There is some feeling that farm-raised fish are not as ecologically sustainable as wild-caught, but again, there have been a lot of changes and improvements made to fish farming.
What does the future look like for heart-healthy eating?
I think the future is always hard to predict. What we are hoping is that some of this advice will be taken up by individuals and some of this advice will be taken up by policymakers who can implement changes that make a default option the healthier option.
There is a lot of interest now in precision nutrition, and we may be able to give individualized dietary guidance to reduce cardiovascular risk. However, I think the important thing is people eat as households and they eat what is available, so whilst it could be a very valuable tool I do not think we should only look towards precision nutrition.
I also do not think we should just count on policymakers making sure that the default option is the healthier option. We cannot always assume that if we tell people to improve their dietary patterns it is going to happen automatically. We have to provide support.
For the future, if we are going to be successful, we have to attack the issue in a variety of different ways, and I think we have to be sensitive to what resonates with each person or each group of people. One of the things that we have to dispel is that a heart-healthy diet is going to lead to deprivation. That is just not the case.
Where can readers find more information?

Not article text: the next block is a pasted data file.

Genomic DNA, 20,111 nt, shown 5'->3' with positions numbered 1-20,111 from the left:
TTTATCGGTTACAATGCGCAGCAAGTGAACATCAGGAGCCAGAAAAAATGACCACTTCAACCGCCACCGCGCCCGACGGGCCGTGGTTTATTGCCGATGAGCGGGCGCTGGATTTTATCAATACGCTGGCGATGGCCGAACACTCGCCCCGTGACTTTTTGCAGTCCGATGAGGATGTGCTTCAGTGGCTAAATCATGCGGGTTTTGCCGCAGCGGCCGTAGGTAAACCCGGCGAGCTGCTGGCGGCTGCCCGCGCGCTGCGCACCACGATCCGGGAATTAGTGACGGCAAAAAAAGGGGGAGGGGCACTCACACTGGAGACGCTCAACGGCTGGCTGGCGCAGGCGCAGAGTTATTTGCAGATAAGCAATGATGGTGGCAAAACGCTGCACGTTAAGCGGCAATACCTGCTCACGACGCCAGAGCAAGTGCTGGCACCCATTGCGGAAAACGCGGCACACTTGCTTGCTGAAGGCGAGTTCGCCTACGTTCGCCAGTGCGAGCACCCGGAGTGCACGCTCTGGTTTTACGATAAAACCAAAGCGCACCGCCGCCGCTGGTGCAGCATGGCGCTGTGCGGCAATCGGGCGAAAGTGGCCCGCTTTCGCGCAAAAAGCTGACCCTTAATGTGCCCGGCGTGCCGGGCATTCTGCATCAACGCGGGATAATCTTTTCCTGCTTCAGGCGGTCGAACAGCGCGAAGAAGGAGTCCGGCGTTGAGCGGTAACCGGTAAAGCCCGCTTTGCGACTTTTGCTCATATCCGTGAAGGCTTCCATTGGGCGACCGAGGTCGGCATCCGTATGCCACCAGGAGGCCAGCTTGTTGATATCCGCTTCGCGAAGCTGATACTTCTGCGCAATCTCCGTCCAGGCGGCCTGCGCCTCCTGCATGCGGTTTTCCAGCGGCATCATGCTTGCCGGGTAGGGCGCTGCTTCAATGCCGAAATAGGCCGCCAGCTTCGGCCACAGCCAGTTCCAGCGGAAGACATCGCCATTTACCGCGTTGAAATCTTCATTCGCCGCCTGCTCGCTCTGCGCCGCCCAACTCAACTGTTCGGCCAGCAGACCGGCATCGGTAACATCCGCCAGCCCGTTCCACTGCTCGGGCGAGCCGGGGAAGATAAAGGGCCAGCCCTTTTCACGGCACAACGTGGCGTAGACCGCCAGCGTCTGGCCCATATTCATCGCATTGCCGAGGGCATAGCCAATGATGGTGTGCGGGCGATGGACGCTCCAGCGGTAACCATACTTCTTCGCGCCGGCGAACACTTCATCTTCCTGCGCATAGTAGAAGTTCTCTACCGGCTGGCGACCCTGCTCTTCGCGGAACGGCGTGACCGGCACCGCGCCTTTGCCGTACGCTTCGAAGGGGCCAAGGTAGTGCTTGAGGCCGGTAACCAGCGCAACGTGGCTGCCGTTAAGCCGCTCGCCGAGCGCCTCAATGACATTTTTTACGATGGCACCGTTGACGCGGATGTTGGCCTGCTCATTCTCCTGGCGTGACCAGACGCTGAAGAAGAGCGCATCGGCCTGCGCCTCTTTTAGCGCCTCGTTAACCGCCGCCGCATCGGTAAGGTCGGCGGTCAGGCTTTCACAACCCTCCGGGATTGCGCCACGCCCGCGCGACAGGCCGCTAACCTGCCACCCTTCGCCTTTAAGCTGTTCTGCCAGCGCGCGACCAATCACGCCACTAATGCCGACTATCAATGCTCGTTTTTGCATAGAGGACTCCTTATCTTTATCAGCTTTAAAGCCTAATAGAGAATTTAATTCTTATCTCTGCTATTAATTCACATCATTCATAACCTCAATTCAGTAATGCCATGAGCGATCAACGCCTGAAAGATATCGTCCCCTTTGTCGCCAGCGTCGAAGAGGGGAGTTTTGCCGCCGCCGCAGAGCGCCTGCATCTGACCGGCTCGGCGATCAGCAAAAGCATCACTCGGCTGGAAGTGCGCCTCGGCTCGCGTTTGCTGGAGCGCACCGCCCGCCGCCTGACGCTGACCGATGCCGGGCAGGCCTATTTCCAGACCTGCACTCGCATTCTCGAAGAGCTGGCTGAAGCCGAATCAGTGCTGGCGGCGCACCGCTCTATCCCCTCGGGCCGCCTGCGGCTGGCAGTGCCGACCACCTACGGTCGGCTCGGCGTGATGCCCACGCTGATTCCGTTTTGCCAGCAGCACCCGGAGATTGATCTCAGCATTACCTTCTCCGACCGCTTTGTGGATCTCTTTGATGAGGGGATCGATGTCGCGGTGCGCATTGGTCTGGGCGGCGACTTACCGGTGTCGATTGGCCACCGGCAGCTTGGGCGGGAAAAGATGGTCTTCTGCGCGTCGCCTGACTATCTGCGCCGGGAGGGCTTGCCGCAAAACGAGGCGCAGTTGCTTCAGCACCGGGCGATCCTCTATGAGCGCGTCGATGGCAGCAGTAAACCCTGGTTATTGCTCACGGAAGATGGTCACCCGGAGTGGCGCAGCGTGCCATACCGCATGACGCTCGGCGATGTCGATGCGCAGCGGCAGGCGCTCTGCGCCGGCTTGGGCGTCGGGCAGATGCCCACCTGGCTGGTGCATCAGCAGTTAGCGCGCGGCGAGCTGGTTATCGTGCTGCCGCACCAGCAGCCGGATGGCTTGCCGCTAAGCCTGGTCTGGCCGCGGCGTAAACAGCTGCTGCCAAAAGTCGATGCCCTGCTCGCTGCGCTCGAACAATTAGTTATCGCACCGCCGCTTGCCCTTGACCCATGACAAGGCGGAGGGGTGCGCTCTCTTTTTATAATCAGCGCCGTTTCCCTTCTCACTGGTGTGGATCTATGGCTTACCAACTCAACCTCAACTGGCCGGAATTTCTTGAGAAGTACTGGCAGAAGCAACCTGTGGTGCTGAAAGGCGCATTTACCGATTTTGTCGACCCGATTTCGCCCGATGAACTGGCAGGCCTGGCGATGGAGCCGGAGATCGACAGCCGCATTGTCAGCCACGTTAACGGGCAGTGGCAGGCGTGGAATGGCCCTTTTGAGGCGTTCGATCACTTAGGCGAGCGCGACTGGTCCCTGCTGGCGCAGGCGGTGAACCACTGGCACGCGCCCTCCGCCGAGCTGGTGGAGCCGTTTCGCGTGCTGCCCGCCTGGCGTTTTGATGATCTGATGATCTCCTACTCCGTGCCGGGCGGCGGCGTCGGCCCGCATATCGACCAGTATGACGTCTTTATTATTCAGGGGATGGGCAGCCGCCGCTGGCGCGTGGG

About Dr. Alice Lichtenstein
Alice H. Lichtenstein, D.Sc., FAHA, the Stanley N. Gershoff professor of nutrition science and policy, and director and senior scientist at the Cardiovascular Nutrition Laboratory at Tufts University in Boston. Her research focuses on assessing the interplay between diet and cardiovascular disease risk factors. She has served on several American Heart Association scientific committees and served as the chair of the writing group for the Association’s 2021 dietary guidance scientific statement.
Lichtenstein’s general research focus is on assessing the interplay between diet and heart disease risk factors, specifically addressing issues related to trans fatty acids, soy protein and isoflavones, sterol/stanol esters, novel vegetable oils differing in fatty acid profile and glycemic index, in postmenopausal females and older males. Selected issues are investigated in animal models and cell systems with the aim of determining the mechanisms by which dietary factors alter cardiovascular disease risk.
Additional work is focused on population basis studies to assess the relationship between cholesterol homeostasis biomarkers and nutrient biomarkers, and cardiovascular disease risk; and on the application of systematic review methods to the field of nutrition.